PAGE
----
Cat Scratch Disease (CSD)
CSD was also described by a French ophthalmologist, Debré, in 1950. Its etiological agent is the gram-negative bacterium, Bartonella henselae, responsible for a specific type of lymphadenitis with microabscesses bordered by reticulo-histiocytic cells (Figure 1) and hyperplastic conjunctivitis, with regional lymph node swelling, fever and anorexia. Prognosis is usually favourable, but in 2% of cases, arthritis, encephalitis, optic neuritis and amaurosis may ensue.
Conjunctivitis due to Chlamydia psittaci (CP)
CP mainly affects guinea pigs, or cats or birds, and may be transmitted to humans directly through the conjunctiva from pet animals. CP causes a keratitis punctata superficialis with intracellular reticular bodies and follicular conjunctivitis. The infection is typically chronic and may induce a chronic antigenic stimulation of the lymphoid ocular adnexal tissue - the so called OA MALT (Ocular Adnexal Mucosa -Associated Lymphoid Tissue). As has been shown recently by the Milanese group of Ferreri and co-workers, chronic chlamydial conjunctivitis may induce a low malignant MALT-lymphoma.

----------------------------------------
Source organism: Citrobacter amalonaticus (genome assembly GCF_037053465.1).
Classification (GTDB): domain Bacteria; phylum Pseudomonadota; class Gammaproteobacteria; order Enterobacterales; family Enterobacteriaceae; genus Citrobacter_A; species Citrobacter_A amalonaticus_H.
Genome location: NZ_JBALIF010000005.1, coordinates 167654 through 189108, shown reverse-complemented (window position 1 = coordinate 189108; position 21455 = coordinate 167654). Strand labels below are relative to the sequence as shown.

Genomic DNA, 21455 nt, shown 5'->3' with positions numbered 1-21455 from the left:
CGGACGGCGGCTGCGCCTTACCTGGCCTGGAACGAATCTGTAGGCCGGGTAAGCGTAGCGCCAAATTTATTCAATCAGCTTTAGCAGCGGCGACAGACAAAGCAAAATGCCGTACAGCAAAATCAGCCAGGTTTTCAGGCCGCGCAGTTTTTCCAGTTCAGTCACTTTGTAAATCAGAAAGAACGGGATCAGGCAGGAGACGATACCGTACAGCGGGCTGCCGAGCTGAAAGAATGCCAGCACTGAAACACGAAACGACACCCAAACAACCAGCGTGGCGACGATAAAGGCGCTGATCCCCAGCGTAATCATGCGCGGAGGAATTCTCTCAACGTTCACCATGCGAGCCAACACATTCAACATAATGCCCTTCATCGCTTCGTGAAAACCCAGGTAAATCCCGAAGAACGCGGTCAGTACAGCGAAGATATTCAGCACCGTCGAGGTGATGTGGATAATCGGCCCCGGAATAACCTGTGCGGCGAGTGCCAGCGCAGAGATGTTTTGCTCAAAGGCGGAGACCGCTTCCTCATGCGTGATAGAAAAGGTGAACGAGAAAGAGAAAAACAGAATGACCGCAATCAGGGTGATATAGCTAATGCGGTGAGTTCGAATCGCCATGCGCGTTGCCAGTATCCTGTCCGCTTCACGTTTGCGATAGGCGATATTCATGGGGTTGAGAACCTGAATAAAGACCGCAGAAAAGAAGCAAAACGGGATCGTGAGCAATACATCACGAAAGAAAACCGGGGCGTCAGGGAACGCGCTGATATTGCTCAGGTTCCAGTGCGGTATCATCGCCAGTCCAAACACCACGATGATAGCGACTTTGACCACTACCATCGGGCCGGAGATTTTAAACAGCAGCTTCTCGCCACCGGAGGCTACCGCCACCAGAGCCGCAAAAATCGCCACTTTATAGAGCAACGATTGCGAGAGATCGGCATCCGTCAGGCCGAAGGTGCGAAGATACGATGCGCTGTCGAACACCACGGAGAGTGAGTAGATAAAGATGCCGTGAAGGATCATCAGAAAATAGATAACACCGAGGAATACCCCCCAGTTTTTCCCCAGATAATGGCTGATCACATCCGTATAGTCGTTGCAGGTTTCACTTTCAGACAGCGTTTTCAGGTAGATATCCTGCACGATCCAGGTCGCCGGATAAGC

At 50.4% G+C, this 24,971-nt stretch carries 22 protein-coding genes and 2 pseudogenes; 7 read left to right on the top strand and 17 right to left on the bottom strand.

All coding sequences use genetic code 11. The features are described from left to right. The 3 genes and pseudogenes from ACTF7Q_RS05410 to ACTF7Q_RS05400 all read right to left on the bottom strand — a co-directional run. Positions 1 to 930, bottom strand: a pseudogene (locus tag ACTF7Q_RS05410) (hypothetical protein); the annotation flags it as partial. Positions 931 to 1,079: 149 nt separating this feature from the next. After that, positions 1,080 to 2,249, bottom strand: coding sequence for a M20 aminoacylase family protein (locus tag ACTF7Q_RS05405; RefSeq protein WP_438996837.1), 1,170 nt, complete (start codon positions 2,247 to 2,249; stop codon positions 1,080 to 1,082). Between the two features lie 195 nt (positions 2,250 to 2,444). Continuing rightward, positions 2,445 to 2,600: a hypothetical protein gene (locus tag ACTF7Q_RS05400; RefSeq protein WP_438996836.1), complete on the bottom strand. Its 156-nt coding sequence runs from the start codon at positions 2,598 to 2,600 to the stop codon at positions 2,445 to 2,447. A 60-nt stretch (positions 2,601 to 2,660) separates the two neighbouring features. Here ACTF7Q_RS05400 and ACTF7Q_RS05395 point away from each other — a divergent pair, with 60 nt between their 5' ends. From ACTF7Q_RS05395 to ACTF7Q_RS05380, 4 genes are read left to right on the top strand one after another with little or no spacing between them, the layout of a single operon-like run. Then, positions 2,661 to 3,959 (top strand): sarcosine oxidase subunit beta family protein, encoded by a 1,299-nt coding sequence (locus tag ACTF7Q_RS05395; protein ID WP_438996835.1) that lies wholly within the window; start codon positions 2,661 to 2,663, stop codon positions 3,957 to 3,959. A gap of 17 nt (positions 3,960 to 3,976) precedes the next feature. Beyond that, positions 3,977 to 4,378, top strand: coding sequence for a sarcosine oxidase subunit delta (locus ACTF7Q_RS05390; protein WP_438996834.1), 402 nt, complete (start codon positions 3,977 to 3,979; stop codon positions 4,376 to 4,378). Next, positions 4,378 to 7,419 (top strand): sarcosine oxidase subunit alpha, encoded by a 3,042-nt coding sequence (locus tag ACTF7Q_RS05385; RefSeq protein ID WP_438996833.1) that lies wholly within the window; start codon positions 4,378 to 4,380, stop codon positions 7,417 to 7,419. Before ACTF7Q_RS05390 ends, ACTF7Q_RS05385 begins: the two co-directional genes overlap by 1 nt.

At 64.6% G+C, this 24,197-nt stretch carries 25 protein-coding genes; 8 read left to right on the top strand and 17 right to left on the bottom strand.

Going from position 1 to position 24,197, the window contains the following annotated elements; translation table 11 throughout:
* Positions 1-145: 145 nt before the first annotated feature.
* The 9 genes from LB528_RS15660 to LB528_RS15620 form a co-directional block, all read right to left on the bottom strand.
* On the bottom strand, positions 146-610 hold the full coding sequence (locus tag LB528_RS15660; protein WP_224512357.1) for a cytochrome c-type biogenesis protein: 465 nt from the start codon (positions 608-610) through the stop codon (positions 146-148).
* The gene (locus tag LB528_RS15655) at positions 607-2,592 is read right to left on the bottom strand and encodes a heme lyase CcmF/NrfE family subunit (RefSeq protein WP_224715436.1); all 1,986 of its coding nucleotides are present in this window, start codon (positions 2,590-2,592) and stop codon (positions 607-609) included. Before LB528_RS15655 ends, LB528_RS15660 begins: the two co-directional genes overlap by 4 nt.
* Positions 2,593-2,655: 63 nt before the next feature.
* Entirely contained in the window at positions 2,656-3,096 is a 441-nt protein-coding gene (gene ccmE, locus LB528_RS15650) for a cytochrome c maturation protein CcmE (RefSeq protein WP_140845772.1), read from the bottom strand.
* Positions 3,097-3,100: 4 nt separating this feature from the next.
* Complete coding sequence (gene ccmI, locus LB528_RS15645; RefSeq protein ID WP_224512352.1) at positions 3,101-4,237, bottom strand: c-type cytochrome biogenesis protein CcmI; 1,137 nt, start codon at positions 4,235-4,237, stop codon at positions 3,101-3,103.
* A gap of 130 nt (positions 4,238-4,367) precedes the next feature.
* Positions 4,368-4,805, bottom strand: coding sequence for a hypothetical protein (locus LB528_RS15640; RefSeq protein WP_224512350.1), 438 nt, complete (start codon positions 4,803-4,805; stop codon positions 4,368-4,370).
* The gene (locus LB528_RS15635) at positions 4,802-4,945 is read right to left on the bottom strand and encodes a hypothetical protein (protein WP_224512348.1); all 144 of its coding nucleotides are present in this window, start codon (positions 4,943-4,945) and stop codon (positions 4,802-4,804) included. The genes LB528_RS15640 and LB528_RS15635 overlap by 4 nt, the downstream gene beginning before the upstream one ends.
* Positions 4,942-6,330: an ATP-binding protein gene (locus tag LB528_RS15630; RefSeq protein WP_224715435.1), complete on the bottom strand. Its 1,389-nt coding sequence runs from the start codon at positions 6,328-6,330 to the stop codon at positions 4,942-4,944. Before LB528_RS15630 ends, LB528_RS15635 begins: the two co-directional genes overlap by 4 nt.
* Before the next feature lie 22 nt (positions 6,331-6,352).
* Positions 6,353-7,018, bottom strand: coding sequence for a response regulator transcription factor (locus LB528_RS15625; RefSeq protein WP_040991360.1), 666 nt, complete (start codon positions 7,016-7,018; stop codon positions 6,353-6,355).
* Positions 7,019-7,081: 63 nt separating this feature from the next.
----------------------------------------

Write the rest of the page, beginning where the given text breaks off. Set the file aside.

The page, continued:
B. Zoonoses transmitted to the eye via blood
B. 1. Protozoan agents
Toxoplasma gondii (TG)
Primary gastrointestinal infestation with oocysts from feline faeces or intake of raw/undercooked meat from diverse animals with intracellular cysts containing asexually spawned bradizoits, leads to a haematogeneous spread of TG. Any organ may get infected. During acute infection, groups of tachycoites multiply rapidly within intracellular cysts. The immune response induces the formation of bradycoites tightly packed in larger cysts containing hundreds of organisms. In case of self-limited toxoplasmosis, lymph nodes display transitorily a specific lymphadenitis type Piringer-Kuchinka. Immune deficiency (AIDS) leads to severe progressive disease often terminating with hemorrhagic necrotizing encephalitis and sometimes with copious extracellular toxoplasms freely present in blood smear (Fig. 2). As a chronic disease, toxoplasmosis may persist with intraocular lesions even in cases of a resolved general infection.